Kasba (White Partridge): A Story of Hudson Bay - George Raymond Ray
It was a bright, bitter-cold day in the short days of winter. The sun shone forlornly upon the bleak, ice-bound shores of Hudson Bay, as if in despair at its utter inability to warm the intensely cold atmosphere, or change in the slightest degree the frozen face of nature. Limitless fields of dazzling Whiteness stretched to the horizon on either hand; a tremendous expanse of turbulent ice-fields, of hills and ridges, of plains and dells; a great white world, apparently empty.
Over all was the silence of death; a silence of awful profundity, yet at the same time an indescribably beautiful revelation.
Near at hand a trapped Arctic fox lay dishevelled and bleeding, its little green eyes glittering evilly and watching with some apprehension the movements of an object which had sprung up, apparently from nowhere, to advance upon it with startling directness.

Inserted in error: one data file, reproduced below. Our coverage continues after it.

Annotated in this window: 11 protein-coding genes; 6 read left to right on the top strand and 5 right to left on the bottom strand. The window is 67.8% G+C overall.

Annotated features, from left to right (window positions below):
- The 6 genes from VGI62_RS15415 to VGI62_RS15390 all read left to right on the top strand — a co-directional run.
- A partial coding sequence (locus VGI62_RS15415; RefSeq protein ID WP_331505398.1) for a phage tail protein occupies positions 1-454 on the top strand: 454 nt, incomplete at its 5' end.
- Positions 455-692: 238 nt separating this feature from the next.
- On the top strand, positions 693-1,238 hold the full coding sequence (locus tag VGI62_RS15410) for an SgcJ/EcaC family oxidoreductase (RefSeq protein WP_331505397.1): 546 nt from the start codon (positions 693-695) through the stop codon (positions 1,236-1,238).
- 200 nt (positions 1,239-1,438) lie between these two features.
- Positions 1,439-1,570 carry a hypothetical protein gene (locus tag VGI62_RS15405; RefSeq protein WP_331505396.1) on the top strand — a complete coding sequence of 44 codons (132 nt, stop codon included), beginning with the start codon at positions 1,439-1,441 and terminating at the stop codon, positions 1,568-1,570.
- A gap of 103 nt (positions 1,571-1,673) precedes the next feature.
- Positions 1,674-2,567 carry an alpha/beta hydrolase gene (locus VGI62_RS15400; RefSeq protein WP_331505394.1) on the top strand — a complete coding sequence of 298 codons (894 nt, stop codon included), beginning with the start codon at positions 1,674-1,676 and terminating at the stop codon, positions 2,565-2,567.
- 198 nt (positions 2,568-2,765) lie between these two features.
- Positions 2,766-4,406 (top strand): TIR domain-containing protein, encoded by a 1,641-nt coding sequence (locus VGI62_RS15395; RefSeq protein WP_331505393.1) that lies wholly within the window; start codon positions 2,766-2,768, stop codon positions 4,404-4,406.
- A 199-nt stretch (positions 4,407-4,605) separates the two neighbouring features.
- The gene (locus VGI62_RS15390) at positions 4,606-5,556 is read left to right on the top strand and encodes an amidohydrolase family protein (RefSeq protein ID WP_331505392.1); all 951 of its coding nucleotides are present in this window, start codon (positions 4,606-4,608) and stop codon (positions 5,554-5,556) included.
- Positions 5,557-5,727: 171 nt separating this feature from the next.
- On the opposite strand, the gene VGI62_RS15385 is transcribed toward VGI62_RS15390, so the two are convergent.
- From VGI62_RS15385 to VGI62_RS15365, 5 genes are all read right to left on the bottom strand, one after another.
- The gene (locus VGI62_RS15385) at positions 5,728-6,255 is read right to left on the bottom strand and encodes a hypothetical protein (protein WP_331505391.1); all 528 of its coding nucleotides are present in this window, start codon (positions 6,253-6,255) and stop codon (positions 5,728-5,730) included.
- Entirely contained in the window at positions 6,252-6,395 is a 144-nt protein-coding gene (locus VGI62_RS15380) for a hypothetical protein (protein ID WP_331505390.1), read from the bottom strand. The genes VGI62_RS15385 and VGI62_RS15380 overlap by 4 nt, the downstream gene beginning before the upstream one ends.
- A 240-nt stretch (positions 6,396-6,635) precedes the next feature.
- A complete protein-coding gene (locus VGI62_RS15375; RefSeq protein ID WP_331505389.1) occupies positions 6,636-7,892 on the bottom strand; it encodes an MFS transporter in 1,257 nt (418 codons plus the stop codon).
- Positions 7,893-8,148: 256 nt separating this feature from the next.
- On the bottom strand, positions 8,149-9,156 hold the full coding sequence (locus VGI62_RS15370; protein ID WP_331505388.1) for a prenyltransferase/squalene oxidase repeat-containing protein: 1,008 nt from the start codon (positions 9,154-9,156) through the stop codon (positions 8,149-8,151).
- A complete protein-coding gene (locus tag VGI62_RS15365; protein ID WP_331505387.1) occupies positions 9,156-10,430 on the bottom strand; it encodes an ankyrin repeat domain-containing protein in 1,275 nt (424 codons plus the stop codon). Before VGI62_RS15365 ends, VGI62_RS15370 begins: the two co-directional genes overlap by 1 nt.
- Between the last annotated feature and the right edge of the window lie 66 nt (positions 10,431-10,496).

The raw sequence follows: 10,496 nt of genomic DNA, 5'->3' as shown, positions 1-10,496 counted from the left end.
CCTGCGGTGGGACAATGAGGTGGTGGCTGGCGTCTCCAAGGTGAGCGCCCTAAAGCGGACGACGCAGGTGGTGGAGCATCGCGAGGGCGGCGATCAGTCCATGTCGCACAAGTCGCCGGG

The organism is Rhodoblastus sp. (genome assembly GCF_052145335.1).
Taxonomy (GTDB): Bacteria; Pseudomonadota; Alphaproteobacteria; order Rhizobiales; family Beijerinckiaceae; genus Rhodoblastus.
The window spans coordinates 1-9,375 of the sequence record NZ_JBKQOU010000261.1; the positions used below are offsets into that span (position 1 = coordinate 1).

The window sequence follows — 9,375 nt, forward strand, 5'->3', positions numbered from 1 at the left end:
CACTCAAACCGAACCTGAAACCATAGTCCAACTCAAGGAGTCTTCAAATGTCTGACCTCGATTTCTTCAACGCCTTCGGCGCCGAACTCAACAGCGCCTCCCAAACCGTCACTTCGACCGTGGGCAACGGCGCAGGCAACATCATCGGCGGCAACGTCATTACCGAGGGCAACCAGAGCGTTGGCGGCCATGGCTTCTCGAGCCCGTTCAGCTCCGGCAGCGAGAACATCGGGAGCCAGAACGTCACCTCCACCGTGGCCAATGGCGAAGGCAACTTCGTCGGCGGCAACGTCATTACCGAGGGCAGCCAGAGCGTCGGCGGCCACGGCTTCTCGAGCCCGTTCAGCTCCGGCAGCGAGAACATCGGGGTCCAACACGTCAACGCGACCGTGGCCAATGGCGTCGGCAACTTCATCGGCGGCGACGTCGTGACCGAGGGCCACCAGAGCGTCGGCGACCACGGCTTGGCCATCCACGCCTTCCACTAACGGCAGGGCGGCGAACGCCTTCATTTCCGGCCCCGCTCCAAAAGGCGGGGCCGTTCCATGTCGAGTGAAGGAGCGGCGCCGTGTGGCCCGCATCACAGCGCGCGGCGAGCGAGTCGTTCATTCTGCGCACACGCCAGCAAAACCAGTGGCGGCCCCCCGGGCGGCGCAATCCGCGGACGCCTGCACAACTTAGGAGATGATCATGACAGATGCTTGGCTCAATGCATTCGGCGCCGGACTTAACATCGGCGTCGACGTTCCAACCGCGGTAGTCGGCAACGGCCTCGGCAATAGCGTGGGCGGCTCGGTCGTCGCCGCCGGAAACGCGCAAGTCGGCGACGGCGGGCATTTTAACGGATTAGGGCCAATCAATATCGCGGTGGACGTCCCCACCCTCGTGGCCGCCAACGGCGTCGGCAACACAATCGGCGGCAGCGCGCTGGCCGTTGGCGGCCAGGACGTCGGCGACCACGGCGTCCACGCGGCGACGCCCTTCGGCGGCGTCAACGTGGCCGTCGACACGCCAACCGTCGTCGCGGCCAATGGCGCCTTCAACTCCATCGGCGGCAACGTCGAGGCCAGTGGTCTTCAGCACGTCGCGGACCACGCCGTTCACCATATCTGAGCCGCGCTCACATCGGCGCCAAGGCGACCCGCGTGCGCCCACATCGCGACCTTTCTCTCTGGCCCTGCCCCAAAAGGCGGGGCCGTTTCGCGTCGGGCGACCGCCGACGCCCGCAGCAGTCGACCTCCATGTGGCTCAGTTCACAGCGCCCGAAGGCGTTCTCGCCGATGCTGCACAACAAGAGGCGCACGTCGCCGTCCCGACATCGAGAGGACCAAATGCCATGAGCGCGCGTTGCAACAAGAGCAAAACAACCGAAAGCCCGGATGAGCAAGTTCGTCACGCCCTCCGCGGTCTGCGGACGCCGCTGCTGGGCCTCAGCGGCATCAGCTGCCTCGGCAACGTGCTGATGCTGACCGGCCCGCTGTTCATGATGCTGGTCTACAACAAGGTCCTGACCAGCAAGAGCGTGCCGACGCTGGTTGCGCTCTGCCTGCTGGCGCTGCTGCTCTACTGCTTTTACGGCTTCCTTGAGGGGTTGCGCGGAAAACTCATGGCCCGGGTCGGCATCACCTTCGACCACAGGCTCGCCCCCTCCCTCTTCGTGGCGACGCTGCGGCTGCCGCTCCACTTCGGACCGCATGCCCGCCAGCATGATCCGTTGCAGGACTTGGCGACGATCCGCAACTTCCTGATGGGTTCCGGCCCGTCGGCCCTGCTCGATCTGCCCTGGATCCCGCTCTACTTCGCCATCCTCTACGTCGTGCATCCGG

The object was Roy Thursby, an intrepid young officer of the Hudson’s Bay Company, visiting his “line” of traps; a big fellow of five-and-twenty, with muscles of iron; a clean-shaven face—a noble face that betrayed a high-minded nature; eyes that as a rule were hard, but could soften; and a heart that never quailed. He was dressed in moleskin trousers, a pair of long blue stroud leggings, a coat made of hairy-deerskin (that is to say, deerskin dressed on the one side only), with a hood edged with fur, a l’Assumption belt that encircled his waist, and large deerskin moccasins, under which he undoubtedly wore at least two pairs of hairy-deerskin socks. Mittens of dressed deerskin were suspended from his shoulders by a worsted cord, and a fur cap with earpieces completed his costume. He wore snowshoes and carried a hunting-bag across his back and a rifle over his shoulder.